Aimee B. Davis Law P.C.

To Jointly Venture or Not?

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{4 minutes to read} When I was a junior associate working in BIG law firms, I wondered when I’d have enough corporate transactional experience to confidently advise clients how to structure their complex commercial deals. Fast forward nearly 30 years, and I continue to learn that things are not always clear-cut.


In 2021, I launched a new website for Aimee B. Davis Law P.C. My web developer, Juan Vides made me think about and draft content describing my various practice areas and the corporate legal services I’ve provided as a solo for a decade.

Bright 3d arrows in merging

Through this process, I realized that the documentation and processes necessary to effectuate a merger transaction (M&A) are similar to those needed to create a joint venture (JV). The primary difference between an M&A and JV deal is that in a JV, the participants don’t acquire full ownership of the target.


What are the differences between entering into a formal JV versus a contractual Strategic Alliance? In practice, these terms are often misused.


Joint Ventures involve the creation by two or more companies (Participants) of a separate legal entity (often an LLC), for a mutually beneficial project, with each Participant retaining its own independent legal entity. JVs are generally characterized by shared ownership, in exchange for each Participant’s contribution of assets and/or services, shared risks and returns, and shared governance. Participants typically pursue JVs for one of four reasons:

  1. To access a new market;
  2. To gain scale efficiencies by combining assets and operations;
  3. To share risk for major investments or projects; or
  4. To access skills and capabilities.


Strategic Alliances are relationships between two commercial entities, usually formalized by one or more business contracts. Also known as a “strategic partnership”, these deals don’t include the formation of a legal partnership, entity, agency, or corporate affiliate relationship. It’s a business arrangement to engage in a mutually beneficial project, with each party retaining its independence. The alliance is a cooperation or collaboration, aiming for synergy, where each partner hopes to achieve a greater benefit than those from individual efforts. The agreement is less complex and less binding than a JV in which the Participants pool resources to create a separate legal entity.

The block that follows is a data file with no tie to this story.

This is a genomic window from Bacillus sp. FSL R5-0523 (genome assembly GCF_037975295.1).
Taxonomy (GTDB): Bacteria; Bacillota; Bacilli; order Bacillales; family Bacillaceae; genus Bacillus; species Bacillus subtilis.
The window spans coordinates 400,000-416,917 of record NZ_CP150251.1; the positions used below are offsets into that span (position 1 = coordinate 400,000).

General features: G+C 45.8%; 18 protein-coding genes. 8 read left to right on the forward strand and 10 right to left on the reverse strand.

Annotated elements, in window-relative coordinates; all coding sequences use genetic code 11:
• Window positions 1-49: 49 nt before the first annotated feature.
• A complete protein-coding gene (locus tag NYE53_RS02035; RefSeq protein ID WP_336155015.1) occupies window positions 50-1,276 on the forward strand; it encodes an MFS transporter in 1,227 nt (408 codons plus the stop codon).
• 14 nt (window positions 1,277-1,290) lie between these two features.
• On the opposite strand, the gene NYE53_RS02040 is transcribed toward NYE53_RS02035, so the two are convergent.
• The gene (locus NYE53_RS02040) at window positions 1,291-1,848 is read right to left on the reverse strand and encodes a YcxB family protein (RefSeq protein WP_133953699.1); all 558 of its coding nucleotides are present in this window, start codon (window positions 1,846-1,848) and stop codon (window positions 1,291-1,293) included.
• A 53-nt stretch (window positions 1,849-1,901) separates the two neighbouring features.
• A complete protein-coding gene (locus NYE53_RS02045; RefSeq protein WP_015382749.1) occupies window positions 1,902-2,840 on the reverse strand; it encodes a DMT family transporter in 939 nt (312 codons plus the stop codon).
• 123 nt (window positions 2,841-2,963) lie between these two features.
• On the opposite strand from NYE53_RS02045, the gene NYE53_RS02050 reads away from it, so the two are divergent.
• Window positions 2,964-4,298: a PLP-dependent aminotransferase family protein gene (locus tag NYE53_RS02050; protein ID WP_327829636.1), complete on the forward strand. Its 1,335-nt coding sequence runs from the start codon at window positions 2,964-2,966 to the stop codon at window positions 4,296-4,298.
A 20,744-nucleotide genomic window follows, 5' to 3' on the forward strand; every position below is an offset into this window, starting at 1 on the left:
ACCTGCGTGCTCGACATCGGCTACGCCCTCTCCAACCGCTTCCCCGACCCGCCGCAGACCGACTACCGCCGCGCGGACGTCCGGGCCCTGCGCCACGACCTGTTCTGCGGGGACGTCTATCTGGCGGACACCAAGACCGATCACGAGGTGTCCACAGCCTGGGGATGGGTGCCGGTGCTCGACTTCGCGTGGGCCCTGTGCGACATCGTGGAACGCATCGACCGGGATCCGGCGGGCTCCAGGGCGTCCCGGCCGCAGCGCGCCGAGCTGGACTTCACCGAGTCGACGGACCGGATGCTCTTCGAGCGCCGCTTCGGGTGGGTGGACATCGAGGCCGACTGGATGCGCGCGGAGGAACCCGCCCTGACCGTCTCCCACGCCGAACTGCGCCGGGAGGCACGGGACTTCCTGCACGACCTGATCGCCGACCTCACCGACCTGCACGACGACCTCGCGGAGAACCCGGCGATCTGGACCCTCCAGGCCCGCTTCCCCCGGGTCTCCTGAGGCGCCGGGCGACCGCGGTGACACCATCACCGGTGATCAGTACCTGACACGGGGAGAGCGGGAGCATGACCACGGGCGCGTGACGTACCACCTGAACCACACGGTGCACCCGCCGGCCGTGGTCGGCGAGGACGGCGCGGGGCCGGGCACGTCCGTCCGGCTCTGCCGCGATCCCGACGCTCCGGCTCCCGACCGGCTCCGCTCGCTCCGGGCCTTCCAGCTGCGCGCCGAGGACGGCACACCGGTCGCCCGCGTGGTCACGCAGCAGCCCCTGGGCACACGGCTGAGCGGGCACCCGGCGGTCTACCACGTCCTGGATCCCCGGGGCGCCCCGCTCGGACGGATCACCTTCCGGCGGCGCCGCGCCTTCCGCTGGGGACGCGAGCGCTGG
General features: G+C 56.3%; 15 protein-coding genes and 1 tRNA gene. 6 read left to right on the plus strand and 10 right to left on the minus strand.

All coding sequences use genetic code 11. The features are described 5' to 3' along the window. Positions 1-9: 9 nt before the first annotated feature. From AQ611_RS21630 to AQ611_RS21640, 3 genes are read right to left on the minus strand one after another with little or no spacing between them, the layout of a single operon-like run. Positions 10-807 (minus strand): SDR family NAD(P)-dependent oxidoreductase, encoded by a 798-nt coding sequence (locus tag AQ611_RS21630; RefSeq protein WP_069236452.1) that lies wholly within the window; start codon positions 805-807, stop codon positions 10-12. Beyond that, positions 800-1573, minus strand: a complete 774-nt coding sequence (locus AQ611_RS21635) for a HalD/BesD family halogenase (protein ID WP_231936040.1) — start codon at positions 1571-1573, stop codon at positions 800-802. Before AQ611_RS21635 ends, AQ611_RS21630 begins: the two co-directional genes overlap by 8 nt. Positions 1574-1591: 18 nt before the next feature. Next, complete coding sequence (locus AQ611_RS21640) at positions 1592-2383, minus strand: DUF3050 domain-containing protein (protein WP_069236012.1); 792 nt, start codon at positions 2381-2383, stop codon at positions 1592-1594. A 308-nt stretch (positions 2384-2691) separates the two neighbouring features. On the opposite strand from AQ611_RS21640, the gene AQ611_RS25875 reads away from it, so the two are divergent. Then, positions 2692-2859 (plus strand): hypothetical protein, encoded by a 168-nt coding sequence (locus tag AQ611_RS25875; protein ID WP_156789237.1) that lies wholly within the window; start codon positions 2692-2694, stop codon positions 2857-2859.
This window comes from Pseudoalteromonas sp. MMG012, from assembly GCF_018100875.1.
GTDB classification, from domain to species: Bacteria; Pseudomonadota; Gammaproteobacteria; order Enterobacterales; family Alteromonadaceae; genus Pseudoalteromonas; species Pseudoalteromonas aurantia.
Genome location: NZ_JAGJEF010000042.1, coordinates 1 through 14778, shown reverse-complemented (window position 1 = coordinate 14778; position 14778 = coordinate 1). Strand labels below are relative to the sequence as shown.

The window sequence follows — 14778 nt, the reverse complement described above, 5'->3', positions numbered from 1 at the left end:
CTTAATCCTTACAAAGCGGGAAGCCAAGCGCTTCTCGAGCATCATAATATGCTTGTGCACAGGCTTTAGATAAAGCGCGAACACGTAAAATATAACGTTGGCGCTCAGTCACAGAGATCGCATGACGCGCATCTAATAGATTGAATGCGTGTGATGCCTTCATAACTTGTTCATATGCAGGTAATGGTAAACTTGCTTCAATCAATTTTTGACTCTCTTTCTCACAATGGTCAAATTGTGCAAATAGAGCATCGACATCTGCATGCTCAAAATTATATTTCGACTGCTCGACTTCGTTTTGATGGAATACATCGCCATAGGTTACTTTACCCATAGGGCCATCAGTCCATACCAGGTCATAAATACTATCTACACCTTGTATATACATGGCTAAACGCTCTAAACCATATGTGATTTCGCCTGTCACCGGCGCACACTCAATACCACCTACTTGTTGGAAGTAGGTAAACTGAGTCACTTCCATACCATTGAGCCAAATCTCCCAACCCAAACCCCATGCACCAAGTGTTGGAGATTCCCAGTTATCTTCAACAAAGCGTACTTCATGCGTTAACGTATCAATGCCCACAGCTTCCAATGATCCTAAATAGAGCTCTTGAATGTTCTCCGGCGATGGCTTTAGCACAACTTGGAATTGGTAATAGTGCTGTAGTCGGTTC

A couple of years ago, I recommended that a client consider entering into a JV, and I received quite a bit of pushback. That deal ultimately crumbled, but I’ve given consideration as to why the general counsel told me “for business reasons, we don’t want to structure it like that.”


Clearly, there are costs associated with creating a JV, including setting up a separate entity. There’s also the permanence that comes with formalizing the arrangement. As such I wouldn’t recommend a JV for a short-term project. Depending on the size of the deal, there may also be disclosure requirements if a Participant is a publicly traded company.


In this case, my client’s predecessors often entered into JV transactions. Over the years, I’ve noticed this client seems motivated to eliminate JV partners whenever the opportunity arises.


What I’ve learned is that even if a JV seems like a cleaner, more straightforward legal structure for a particular transaction, there still may be sound business reasons not to select one.


While a strategic partnership may require more than one contract to properly document the agreement of the parties, it’s good to remember, there’s often more than one way to skin the proverbial cat.

Aimee B. Davis Law P.C. is committed to advising its clients and resolving issues relating to the legal and business matters that are important to them. If you have any questions, please feel free to contact us at (917) 617-2243 or email

Aimee B. Davis Law P.C.

122 Ashland Place
Brooklyn, NY 11201